It’s good to talk

It is good to talk…

​​​​​​​There is now more focus being placed on mental help as well as the positive and negative part that social media can play in it.

We should talk about mental help and improve matters so that we can all help to change lives. The very sad death of Caroline Flack highlights the importance that modern pressures can bring onto some people.

One in eight young people and one in four adults experience a mental health problem in any given year. We should be living in an environment where it is safe to talk about mental health. The more conversations we have the better and we can all help to end the isolation, the shame and worthlessness that too many of us feel when experiencing a mental health problem.

We all know that talking about mental health is not always easy. But starting a conversation doesn’t have to be awkward and being there for someone can make a huge difference.

Here are some tips that could guide us to make sure we are approaching it in a helpful way.

Ask questions and listen
Asking questions can give the person space to express how they are feeling and what they are going through and it will help us understand their experience better. Try to ask questions that are open and not leading or judgmental – such as, “How does that affect you?” or “What does it feel like?”

Right time and place
Sometimes it is easier to talk side by side rather than face to face. So if we do talk in person, we might want to chat while we are doing something else. We could start a conversation when we are walking or waiting for someone. The best place to talk is a place where we feel most comfortable wherever that happens to be or perhaps we might prefer to talk to your friend online. Whenever we talk to a friend, it is at a time our friend feels able and is unhurried and is away from others.

Don’t try and fix it
It can be hard to see someone you care about having a difficult time but try to resist the urge to offer quick fixes to what they are going through. Learning to manage or recover from a mental health problem can be a long journey, and they have likely already considered lots of different tools and strategies. Just talking can be really powerful, so unless they have asked for advice directly, it might be best just to listen.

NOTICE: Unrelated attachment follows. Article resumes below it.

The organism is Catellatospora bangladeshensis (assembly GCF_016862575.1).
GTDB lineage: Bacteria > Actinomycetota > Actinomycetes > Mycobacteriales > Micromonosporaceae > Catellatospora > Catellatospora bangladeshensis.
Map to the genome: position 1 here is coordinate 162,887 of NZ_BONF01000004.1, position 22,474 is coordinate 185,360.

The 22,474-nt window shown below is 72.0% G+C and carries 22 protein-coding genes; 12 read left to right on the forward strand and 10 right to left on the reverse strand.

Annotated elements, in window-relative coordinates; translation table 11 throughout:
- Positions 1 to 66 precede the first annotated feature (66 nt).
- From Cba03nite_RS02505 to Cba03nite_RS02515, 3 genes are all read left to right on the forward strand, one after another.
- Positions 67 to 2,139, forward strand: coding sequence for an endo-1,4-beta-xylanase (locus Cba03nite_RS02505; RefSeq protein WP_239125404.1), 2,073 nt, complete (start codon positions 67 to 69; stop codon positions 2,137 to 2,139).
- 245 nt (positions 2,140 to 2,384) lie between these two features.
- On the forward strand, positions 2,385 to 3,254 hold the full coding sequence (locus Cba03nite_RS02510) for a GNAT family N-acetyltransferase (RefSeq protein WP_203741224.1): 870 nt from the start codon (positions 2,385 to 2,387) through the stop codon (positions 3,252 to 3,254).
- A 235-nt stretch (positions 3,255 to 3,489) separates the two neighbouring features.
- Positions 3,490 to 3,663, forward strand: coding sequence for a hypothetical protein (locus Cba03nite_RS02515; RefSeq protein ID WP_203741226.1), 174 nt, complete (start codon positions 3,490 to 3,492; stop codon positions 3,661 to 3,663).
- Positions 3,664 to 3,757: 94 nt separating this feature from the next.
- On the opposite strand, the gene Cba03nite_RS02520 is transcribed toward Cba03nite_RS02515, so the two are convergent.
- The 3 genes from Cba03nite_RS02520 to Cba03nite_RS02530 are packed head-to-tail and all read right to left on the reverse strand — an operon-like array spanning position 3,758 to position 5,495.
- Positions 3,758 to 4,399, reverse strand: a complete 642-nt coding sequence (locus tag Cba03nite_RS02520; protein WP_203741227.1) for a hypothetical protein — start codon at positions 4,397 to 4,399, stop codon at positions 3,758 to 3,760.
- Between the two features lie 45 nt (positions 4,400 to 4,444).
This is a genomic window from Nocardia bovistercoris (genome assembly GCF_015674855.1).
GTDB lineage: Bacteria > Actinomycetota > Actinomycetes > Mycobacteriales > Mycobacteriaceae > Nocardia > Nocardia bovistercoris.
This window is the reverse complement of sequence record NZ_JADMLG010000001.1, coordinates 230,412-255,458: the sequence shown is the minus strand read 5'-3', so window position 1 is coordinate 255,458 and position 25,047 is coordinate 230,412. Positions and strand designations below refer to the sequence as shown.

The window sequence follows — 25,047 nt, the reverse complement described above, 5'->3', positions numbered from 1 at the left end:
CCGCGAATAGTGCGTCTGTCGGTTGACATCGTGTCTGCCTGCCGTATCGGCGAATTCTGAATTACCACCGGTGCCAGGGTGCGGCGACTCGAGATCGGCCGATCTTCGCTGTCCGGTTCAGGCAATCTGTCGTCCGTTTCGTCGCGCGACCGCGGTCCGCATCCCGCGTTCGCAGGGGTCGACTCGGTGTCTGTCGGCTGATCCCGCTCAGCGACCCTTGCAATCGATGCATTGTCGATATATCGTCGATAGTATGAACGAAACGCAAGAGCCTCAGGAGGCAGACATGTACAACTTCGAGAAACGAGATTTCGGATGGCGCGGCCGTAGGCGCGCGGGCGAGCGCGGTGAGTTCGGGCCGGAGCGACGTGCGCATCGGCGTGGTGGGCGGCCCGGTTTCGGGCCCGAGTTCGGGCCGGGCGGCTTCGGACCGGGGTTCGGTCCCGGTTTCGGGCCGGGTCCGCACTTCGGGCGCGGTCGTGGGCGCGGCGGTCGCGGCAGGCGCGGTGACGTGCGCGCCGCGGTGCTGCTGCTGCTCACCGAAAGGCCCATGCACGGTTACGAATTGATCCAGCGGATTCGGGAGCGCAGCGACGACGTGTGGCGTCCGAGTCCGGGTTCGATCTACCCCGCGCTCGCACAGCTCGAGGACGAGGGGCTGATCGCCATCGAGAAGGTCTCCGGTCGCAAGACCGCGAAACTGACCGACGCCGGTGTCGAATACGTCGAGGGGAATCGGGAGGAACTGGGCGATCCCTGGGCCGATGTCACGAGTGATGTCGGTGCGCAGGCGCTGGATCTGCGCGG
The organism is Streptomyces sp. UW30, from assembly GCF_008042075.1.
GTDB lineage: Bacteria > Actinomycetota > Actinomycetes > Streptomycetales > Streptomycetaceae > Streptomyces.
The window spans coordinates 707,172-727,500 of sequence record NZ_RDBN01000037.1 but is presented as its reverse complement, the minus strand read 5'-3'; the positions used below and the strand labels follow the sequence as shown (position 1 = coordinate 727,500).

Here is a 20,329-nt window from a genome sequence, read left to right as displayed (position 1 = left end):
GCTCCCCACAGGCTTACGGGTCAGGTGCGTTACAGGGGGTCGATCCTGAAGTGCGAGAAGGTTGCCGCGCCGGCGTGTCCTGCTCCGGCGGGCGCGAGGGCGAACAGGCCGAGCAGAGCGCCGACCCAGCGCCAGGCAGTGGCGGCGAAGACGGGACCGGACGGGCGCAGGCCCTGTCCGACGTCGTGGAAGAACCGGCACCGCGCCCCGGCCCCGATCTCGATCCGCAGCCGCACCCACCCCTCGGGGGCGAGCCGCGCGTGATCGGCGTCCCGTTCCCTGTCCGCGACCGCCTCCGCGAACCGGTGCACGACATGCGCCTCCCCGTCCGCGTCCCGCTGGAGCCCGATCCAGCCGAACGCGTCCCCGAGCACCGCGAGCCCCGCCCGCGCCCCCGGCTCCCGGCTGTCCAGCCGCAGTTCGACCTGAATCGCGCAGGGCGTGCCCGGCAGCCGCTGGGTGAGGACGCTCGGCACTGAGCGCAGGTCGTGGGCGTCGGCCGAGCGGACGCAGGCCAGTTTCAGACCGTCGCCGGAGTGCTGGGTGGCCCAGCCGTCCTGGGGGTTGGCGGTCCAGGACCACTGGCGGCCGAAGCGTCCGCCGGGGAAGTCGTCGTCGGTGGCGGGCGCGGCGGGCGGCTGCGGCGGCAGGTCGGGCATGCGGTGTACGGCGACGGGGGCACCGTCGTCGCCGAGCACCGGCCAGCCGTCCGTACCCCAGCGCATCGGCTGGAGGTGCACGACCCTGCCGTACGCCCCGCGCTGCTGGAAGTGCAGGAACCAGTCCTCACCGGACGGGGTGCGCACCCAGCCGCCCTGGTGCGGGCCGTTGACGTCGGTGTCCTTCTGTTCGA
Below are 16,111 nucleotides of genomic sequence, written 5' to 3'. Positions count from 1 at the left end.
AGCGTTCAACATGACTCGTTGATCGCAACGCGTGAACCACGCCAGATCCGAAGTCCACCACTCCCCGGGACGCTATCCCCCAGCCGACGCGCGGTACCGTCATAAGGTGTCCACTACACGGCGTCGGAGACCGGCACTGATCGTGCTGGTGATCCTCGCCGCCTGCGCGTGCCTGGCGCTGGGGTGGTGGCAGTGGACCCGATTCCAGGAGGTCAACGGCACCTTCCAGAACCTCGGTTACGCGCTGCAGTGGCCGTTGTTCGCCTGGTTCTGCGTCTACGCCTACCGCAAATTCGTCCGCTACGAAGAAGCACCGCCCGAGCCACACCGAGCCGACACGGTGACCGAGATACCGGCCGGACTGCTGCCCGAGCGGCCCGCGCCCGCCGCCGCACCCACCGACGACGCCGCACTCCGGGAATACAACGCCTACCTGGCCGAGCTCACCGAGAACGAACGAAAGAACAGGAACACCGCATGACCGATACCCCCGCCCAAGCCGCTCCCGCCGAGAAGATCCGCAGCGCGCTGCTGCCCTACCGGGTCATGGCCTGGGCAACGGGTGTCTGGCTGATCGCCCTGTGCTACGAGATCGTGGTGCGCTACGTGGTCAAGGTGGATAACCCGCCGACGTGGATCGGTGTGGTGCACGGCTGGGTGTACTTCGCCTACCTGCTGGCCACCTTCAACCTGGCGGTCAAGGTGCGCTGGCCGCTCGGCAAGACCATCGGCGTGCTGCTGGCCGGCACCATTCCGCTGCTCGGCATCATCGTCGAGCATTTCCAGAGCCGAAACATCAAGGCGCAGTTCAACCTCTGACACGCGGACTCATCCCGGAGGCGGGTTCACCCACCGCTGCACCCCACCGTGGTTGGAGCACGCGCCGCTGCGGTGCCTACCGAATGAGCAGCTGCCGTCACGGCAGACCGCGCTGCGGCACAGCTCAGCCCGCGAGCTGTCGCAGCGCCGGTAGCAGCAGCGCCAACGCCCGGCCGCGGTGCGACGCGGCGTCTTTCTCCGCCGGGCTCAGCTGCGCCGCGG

Treat them the same
When someone has a mental health problem, they are still the same person as they were before. and that means when a friend or loved one opens up about mental health, they don’t want to be treated any differently. If we want to support them, keep it simple. Continue to do the things with them that we would normally do.

Be patient
No matter how hard we try, some people might not be ready to talk about what they are going through. That is OK. The fact that we have tried to talk to them about it may make it easier for them to open up another time.

And there are lots of things that we can do to support them even if we are not talking to them such as doing things together, sending them a message to let them know that we are thinking of them, offering to help them with day to day tasks.

Who is the best person to talk you?
It can be our friends, our family, someone we know in School or in work, or sometimes it can be someone we do not know so well. The best person is the person we would feel most comfortable talking to.

If we notice our friend doing something different to what they normally do and we do not understand why, then that might be the time to try and start a conversation.

People often don’t think that mental health is important to talk about, or that their feelings aren’t worth bothering others with. By talking about mental health we reduce the stigma surrounding it and becoming more open to talking and supporting one another.